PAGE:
Now, try running gulp nunjucks in your command line. Gulp would have created an index.html and placed it in the app folder for you.

Now, try running gulp nunjucks in your command line. Gulp would have created an index.html and placed it in the app folder for you.

If you opened up this index.html file, you should see the following code:

<!DOCTYPE html>
<html lang="en">
<head>
  <meta charset="UTF-8">
  <title>Document</title>
  <link rel="stylesheet" href="css/styles.css">
</head>
<body>

  <h1>This is the index page</h1>

  <script src="js/main.js"></script>
</body>
</html>

Notice how everything (except the <h1> tag) came from layouts.nunjucks? That’s what layout.nunjucks is for. If you need to mess around with the <head> tag, add JavaScript or change CSS files, you know you can do it in layouts.nunjucks and every single page will be updated accordingly.

At this point, you’ve successfully extended layouts.nunjucks into index.nunjucks and rendered it index.nunjucks into index.html. There’s a few more things we can improve on. One of the things we can do is to learn to use a partial.

Adding a Nunjucks Partial

We need to create a partial before we can add it to index.nunjucks. Let’s create a partial called navigation.nunjucks and place it in a partials folder that’s within the templates folder.

Then, let’s add a simple navigation to this partial:

<!-- navigation.nunjucks -->
<nav>
  <a href="#">Home</a>
  <a href="#">About</a>
  <a href="#">Contact</a>
</nav>

Let’s now add the partial to our index.nunjucks file. We can add partials with the help of the {% include "path-to-partial" %} statement that Nunjucks provides.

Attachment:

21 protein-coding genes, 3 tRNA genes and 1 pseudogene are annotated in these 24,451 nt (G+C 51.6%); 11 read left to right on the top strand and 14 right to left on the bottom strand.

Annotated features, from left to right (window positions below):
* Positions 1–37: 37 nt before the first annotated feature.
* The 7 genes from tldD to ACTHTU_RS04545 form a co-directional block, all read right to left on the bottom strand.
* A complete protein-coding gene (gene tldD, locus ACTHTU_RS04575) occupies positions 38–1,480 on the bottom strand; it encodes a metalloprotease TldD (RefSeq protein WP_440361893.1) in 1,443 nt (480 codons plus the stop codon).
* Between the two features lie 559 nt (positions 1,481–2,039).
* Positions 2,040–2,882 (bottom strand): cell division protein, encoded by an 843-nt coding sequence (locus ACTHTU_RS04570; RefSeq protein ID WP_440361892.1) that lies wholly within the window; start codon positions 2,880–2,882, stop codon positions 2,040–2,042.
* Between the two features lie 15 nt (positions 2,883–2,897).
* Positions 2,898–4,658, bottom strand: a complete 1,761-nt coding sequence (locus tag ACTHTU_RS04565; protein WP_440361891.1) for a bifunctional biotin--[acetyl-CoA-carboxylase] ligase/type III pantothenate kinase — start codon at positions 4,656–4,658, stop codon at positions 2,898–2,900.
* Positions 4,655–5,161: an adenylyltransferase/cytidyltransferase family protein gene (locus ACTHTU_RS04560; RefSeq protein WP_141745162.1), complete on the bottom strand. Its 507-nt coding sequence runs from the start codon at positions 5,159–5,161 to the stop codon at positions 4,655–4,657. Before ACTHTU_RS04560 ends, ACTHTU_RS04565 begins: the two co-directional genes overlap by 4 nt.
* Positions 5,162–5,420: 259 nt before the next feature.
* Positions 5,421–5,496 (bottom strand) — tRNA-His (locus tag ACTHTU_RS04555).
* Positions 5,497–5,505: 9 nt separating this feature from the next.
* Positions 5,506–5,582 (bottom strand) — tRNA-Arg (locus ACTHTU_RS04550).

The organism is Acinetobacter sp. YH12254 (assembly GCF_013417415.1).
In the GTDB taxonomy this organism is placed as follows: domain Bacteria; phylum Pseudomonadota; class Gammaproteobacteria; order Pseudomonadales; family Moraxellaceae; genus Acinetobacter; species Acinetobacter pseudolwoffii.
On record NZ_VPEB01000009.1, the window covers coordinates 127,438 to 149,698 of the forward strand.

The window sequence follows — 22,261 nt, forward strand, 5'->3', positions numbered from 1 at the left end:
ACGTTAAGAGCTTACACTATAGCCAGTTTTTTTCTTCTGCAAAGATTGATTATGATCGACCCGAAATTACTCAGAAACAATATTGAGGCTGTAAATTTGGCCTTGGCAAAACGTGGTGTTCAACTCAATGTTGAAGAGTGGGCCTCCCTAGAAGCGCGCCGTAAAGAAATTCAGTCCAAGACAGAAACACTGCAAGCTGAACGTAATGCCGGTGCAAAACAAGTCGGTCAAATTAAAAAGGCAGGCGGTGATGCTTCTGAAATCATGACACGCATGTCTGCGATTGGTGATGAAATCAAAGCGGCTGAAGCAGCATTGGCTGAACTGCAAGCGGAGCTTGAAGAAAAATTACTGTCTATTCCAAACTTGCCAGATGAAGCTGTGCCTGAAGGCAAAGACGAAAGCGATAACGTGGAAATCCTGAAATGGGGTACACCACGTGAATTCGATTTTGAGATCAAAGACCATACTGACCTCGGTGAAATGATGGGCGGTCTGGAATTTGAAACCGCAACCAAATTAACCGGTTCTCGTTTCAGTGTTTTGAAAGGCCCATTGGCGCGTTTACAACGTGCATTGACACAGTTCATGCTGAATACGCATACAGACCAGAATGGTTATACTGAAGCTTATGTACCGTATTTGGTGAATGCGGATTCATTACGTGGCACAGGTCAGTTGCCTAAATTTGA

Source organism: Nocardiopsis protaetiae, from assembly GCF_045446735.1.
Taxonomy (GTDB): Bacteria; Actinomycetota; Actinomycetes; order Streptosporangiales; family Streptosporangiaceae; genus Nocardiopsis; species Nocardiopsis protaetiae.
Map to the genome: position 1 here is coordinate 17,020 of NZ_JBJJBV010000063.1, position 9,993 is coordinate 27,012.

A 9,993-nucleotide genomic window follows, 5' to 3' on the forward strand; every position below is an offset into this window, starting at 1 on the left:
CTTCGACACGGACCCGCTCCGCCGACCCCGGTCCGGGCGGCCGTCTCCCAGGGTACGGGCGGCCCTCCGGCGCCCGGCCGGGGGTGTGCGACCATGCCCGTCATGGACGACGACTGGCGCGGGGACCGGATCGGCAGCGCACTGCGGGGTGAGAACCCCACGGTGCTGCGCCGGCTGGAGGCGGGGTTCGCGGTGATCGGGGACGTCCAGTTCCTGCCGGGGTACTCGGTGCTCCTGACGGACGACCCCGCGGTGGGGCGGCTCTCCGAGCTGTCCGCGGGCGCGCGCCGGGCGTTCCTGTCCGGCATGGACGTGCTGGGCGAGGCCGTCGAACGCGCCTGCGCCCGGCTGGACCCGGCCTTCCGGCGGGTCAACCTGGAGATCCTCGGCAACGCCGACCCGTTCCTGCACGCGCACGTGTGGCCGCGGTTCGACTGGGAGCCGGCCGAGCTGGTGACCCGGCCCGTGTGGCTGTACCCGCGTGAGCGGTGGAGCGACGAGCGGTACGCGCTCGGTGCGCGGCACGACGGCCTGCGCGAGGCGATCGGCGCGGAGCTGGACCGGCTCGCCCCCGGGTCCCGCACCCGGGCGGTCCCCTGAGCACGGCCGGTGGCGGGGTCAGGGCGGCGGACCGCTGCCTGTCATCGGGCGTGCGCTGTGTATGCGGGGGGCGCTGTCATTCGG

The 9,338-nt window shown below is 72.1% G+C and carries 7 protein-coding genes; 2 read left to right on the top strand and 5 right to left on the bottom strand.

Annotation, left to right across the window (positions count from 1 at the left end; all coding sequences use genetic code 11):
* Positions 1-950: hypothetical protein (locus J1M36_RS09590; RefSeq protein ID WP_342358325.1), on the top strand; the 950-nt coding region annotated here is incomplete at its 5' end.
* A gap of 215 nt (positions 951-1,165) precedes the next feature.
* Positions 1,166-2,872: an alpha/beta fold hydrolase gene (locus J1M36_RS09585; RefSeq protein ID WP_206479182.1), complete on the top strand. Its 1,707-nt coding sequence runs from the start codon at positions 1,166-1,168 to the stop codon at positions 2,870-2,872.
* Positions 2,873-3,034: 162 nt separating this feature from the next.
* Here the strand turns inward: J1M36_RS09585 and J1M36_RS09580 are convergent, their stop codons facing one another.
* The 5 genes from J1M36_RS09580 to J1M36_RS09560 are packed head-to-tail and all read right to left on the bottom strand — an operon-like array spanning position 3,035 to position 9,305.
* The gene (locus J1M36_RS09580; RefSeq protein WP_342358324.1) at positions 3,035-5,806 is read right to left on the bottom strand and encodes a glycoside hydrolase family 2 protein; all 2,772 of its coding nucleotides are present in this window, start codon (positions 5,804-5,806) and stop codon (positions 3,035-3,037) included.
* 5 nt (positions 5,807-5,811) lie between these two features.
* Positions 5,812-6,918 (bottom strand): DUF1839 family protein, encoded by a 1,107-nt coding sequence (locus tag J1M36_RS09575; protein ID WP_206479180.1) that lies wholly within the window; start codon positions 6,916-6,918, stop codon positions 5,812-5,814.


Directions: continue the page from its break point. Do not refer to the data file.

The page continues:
{% block content %}

<h1>This is the index page</h1>
<!-- Adds the navigation partial -->
{% include "partials/navigation.nunjucks" %}

{% endblock %}

Now, if you run gulp nunjucks, you should get a index.html file with the following code:

<!-- <head> and CSS -->

<h1>This is the index page</h1>

<nav>
  <a href="#">Home</a>
  <a href="#">About</a>
  <a href="#">Contact</a>
</nav>

<!-- JavaScript and </body>    -->

That wasn’t so hard, was it? :)

Let’s move on. When using partials like navigation, we can often run into situations where we had to add a class to one of the links when we’re on the page. Here’s an example:

<nav>
  <!-- active class should only on be present on the homepage -->
  <a href="#" class="active">Home</a>
  <a href="#">About</a>
  <a href="#">Contact</a>
</nav>

The active class should only be present on the homepage link if we’re on the homepage. If we’re on the about page, then the active class should only be present on the about link.

We can do this with a slightly modified version of partials called Macros. The only difference is that you can add variables to it just like working with a function in JavaScript

Now, let’s learn to use a macro as the navigation instead.

Adding a Nunjucks Macro